WHY this wild Strain of Imagination found Reception so long, in polite and learned Ages, it is not easy to conceive; but we cannot wonder that, while Readers could be procured, the Authors were willing to continue it: For when a Man had, by Practice, gained some Fluency of Language, he had no farther Care than to retire to his ClosetclosetclosetgraphicIn the eighteenth century, a "closet" was a small office or private room leading off of a bedroom; here, individuals would conduct business, write letters, read, or converse with close acquaintances. It was not used to store clothes. For more information, see Daily Life in 18th-Century England (85-86), or Danielle Bobker's "Literature and Culture of the Closet in the Eighteenth Century," from which site the accompanying image, showing the Green Closet at Frogmore, has been drawn. - [TH], let loose his Invention, and heat his Mind with Incredibilities; and a Book was thus produced without Fear of Criticism, without the Toil of Study, without Knowledge of Nature, or Acquaintance with Life.

THE Task of our present Writers is very different; it requires, together with that Learning which is to be gained from Books, that Experience which can never be attained by solitary Diligence, but must arise from general Converse, and accurate Observation of the living World. Their Performances have, as Horace expresses it, plus oneris quantum veniae minus,plus_onerisplus_onerisIn Horace's Epistles 2.1, this quote appears at line 170. In this epistle to Augustus, Horace is mounting a defense of contemporary poetry and decrying the poor taste of the public. In particular he argues that though comic subjects are thought easier to write, they are actually more challenging than tragic subjects because readers give them less "indulgence." Johnson will put this "indulgence" in terms of the readers' familiarity with the more common subjects of comedy (Perseus Project). - [TH] little Indulgence, and therefore more Difficulty. They are engaged in Portraits of which every one knows the Original, and can detect any Deviation from Exactness of Resemblance. Other Writings are safe, except from the Malice of Learning; but these are in danger from every common Reader; as the Slipper ill executed was censured by a ShoemakerPliny PlinyJohnson alludes here to a story from Pliny the Elder's Natural History (35.36). - [TH] who happened to stop in his way at the VenusVenusVenusRoman counterpart to the Greek goddess Aphrodite, Venus is a signifier of love, sex, propsperity, and desire (Wikipedia). - [TH] of Apelles.ApellesApellesApelles of Kos, a Greek painter of the 4th century BCE (Wikipedia). Johnson here alludes to a lost painting of Venus Anadyomenes, or Venus rising from the sea. - [TH]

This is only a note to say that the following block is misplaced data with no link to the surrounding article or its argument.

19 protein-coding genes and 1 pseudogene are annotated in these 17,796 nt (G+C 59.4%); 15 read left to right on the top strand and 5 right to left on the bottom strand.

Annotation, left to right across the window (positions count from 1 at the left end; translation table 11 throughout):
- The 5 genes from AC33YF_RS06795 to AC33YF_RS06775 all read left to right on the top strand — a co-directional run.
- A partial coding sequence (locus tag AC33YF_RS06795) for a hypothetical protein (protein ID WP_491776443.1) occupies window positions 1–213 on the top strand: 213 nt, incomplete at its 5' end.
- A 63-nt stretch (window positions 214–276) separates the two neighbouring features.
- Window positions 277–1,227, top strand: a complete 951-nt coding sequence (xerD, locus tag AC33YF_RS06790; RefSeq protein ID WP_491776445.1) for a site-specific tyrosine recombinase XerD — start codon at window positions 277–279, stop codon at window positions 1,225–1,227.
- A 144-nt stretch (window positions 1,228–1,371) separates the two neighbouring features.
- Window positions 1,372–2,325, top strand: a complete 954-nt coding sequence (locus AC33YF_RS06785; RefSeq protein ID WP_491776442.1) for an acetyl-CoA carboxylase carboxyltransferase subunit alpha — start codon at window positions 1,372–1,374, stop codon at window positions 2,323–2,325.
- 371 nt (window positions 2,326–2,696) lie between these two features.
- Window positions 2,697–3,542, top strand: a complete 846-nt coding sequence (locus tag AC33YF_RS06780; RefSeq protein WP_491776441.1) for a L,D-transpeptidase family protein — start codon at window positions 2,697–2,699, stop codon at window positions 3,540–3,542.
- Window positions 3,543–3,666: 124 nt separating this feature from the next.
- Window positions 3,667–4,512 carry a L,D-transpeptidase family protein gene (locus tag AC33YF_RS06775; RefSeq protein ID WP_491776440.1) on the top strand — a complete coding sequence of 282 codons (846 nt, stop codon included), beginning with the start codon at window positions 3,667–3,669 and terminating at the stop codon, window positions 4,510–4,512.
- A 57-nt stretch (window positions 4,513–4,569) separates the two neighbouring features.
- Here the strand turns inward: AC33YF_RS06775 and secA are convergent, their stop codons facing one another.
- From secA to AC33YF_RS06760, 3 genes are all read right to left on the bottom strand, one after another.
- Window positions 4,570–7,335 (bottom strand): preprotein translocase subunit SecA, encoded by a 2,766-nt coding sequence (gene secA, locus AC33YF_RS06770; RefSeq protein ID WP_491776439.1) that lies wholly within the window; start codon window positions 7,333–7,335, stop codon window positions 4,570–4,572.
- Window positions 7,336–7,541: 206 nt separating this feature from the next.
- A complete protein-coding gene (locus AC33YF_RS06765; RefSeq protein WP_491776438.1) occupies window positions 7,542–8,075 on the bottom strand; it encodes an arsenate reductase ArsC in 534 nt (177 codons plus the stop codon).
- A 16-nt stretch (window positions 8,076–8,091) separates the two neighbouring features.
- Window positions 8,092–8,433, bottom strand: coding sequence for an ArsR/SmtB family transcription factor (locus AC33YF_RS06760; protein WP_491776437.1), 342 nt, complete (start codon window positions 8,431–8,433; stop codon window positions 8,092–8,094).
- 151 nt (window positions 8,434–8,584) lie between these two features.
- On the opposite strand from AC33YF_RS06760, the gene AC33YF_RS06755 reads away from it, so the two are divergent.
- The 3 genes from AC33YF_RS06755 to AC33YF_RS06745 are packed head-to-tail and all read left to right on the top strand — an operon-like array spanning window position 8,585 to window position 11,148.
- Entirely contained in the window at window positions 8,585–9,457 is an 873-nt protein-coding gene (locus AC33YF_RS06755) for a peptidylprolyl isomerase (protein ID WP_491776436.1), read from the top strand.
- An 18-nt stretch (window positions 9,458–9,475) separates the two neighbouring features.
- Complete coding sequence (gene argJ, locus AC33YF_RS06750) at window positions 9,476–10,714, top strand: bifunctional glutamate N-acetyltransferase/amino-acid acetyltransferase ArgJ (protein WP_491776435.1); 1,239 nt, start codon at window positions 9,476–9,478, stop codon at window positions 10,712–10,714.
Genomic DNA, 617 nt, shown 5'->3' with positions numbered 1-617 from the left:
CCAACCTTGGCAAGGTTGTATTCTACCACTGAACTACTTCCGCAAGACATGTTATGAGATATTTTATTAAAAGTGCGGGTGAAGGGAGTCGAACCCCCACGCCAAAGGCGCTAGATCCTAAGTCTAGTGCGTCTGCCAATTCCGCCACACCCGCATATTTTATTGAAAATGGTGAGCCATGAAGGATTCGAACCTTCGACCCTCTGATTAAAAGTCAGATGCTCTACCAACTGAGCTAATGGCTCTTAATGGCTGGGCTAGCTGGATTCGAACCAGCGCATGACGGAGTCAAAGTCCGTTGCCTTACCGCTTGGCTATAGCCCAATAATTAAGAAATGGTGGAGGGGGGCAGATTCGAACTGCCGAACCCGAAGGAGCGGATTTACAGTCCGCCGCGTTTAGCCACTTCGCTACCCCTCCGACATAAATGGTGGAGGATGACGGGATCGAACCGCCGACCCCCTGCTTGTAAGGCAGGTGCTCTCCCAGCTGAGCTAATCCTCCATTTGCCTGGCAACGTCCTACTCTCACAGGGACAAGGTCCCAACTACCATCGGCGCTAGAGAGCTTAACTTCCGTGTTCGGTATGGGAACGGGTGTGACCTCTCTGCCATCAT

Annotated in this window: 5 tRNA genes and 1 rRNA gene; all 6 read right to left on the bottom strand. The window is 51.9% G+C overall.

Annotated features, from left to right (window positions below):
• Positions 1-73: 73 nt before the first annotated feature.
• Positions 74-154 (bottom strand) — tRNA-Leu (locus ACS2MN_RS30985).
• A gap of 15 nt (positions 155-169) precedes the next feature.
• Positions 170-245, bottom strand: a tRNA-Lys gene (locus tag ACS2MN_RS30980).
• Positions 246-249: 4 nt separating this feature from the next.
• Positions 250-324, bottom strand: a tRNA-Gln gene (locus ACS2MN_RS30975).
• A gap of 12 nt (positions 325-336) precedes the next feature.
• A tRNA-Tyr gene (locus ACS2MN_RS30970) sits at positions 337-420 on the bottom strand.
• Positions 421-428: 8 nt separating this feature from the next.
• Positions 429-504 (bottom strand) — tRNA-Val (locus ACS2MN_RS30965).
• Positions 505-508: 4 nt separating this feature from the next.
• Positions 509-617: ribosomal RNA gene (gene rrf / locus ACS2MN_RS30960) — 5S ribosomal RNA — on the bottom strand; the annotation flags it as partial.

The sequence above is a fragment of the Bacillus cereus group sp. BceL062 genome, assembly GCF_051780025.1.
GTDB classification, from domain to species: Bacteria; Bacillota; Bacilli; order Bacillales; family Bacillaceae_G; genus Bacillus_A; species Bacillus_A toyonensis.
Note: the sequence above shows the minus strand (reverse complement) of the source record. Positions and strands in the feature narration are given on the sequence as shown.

BUT the Danger of not being approved as just Copyers of human Manners, is not the most important Apprehension that an author of this Sort ought to have before him. These Books are written chiefly to the Young, the Ignorant, and the Idle,audienceaudienceThis is one of the most-quoted moments in the essay. Here, Johnson is making the case that the young, untutored, inexperienced minds that form the primary audience of the novel are easily led astray by the familiarity of their subjects and the verisimilitude of their style. - [TH] to whom they serve as Lectures of Conduct, and Introductions into Life. They are the Entertainment of Minds unfurnished with Ideas, and therefore 21 easily susceptible of Impressions; not fixed by Principles, and therefore easily following the Current of Fancy; not informed by Experience, and consequently open to every false Suggestion and partial Account.

THAT the highest Degree of Reverence should be paid to Youth, and that nothing indecent or unseemly should be suffered to approach their Eyes or Ears, are Precepts extorted by Sense and Virtue from an ancient Writer by no Means eminent for Chastity of Thought. The same Kind, tho' not the same Degree of Caution, is required in every thing which is laid before them, to secure them from unjust Prejudices, perverse Opinions, and improper Combinations of Images.

IN the Romances formerly written, every Transaction and Sentiment was so remote from all that passes among Men, that the Reader was in very little danger of making any Applications to himself; the Virtues and Crimes were equally beyond his Sphere of Activity; and he amused himself with Heroes and with Traitors, Deliverers and Persecutors, as with Beings of another Species, whose Actions were regulated upon Motives of their own, and who had neither Faults nor Excellences in common with himself.

BUT when an Adventurer is levelled with the rest of the World, and acts in such Scenes of the universal Drama, as may be the Lot of any other Man; young Spectators fix their Eyes upon him with closer Attention, and hope by observing his Behaviour and Success to regulate their own Practices, when they shall be engaged in the like Part.